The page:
This program enables students to obtain course credit hours necessary for advancement in soil related careers. To become a Soil Scientist in the U.S. Federal Government, the Office of Personnel Management requires 15 credit hours in subjects such as soil genesis, pedology, soil chemistry, soil physics, and soil fertility. In states like North Carolina and others with a soil scientist licensing program, 15 credit hours of soil science related coursework is required to qualify for the licensing exam. Nationally, to become a Professional Soil Scientist certified by the Soil Science Society of America, individuals must have completed 15 course credit hours in soil science or a related area. Those who complete this program will meet the coursework requirements for all three career advancement opportunities.
You can learn more about North Carolina’s licensed soil scientist program at http://ncblss.org. To learn about the national certification program, visit http://soils.org/certifications/become-certified
This online certificate program may be completed totally online. Like all designated university certificates, this program has gone through an approval process at the university level.
Graduates of this program working in the private sector will identify lands where new residential developments are most appropriate to maintain a community’s public health and environmental quality. This program is unique among those with environmental interests in that it trains students to identify how lands can best be used to address smart urban growth while preserving wetlands and protecting other surface waters and groundwater quality. Those who complete this program will be eligible to become licensed or certified as a soil scientist. Target employers include engineering firms, environmental firms, and specialized soil consulting companies.
Graduates of this program subsequently hired into the public sector will provide leadership in the areas of soil databases, soil interpretations and soil investigations for local, state and federal technical service centers. As a soil scientist you will write technical and non-technical articles dealing with soil surveys and the use of soil information. As a soil conservationist, you will provide assistance to farmers and ranchers needing natural resource conservation plans for compliance with the Highly Erodible Land and Swamp Buster provisions of the federal Food Security Act.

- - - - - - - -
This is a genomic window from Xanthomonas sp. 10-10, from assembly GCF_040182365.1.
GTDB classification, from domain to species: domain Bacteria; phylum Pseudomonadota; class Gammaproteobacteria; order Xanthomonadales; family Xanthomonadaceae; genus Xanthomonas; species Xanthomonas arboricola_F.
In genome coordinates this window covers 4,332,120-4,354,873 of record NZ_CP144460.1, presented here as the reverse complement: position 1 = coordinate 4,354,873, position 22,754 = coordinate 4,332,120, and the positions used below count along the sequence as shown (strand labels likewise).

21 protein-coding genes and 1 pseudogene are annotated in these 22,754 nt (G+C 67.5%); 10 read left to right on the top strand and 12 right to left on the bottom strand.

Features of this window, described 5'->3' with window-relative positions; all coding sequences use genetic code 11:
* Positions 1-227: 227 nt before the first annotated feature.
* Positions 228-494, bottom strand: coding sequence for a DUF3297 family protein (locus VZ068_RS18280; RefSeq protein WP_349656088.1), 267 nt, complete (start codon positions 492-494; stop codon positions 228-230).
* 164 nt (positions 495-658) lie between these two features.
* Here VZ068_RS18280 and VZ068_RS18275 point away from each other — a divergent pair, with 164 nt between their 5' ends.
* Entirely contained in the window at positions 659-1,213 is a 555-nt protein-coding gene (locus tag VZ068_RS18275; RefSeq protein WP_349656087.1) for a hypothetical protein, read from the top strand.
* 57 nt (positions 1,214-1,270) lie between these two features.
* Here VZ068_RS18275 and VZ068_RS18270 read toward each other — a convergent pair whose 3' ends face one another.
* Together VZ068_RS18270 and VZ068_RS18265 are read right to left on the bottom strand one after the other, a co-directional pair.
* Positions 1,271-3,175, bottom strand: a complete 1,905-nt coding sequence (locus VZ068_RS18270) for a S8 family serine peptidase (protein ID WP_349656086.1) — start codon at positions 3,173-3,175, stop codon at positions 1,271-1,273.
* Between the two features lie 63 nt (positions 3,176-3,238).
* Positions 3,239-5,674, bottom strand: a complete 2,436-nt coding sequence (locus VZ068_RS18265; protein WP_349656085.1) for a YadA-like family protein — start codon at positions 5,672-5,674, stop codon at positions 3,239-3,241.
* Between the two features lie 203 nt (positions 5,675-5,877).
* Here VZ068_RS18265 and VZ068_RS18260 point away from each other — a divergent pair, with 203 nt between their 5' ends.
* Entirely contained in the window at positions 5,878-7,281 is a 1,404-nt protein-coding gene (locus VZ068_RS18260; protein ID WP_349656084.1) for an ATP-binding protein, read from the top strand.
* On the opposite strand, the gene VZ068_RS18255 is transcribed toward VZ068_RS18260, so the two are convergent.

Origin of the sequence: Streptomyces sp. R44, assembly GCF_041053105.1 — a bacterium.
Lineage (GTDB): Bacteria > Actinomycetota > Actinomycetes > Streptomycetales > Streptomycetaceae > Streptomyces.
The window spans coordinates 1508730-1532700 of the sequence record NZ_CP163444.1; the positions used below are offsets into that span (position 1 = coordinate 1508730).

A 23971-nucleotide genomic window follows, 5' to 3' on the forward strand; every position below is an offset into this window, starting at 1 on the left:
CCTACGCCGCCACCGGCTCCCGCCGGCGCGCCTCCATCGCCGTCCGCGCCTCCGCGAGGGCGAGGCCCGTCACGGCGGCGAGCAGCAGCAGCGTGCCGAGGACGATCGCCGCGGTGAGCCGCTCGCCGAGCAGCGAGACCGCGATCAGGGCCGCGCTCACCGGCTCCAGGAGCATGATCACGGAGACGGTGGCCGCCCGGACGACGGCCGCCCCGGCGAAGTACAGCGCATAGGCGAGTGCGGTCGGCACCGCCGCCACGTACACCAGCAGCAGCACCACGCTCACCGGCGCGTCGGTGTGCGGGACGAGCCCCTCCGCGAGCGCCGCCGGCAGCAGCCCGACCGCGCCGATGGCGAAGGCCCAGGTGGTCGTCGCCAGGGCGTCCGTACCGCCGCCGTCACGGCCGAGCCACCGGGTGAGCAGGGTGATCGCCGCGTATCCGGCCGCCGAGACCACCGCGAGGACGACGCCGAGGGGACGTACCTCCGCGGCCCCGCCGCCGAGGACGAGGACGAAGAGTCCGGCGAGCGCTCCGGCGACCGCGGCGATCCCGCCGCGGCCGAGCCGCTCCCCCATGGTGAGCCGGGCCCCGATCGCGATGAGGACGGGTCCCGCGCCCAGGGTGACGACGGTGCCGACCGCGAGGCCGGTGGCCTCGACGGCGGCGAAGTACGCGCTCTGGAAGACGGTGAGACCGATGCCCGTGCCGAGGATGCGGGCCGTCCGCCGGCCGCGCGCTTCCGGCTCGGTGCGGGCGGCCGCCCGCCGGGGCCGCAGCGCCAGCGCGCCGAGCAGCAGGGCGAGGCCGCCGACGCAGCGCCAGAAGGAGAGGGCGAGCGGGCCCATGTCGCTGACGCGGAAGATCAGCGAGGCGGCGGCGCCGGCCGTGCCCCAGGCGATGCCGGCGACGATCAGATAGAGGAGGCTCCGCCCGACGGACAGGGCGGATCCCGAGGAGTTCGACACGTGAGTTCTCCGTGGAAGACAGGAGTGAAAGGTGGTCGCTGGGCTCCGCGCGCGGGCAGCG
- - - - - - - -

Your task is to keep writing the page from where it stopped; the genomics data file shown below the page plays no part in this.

The certificate requires 15 credit hours. Students pursuing university certificate programs are considered non-degree studies (NDS) students for the purpose of university registration. NDS students may register for a maximum of six credit hours per semester. Thus, the certificate may take from three to five semesters to complete.
Elective courses (select 12 hours from the following):
A grade of C- or higher is required in each course. None of the required 15 credit hours may be taken for S/U or “credit-only.” No transfer credits from other institutions to fulfill certificate course requirements are allowed. Prerequisites may be required in some courses. Students should contact instructors before enrolling to determine eligibility.
Courses numbered 499 and below are undergraduate; those numbered 500 and above are graduate. The required and elective courses listed above are all available via distance education.
No application for admission is required. Students must be in good academic standing to take courses at NC State University. Students pursuing university certificate programs are considered non-degree studies (NDS) students. Students desiring to earn the certificate should contact the certificate coordinator.
To pursue the certificate, students must have the following training in basic sciences:
Students pursuing university certificate programs are considered non-degree studies (NDS) students for the purpose of university registration. Apply to enroll NC State as a non-degree students.
For tuition and fees information, go to the NC State Online and Distance Education website.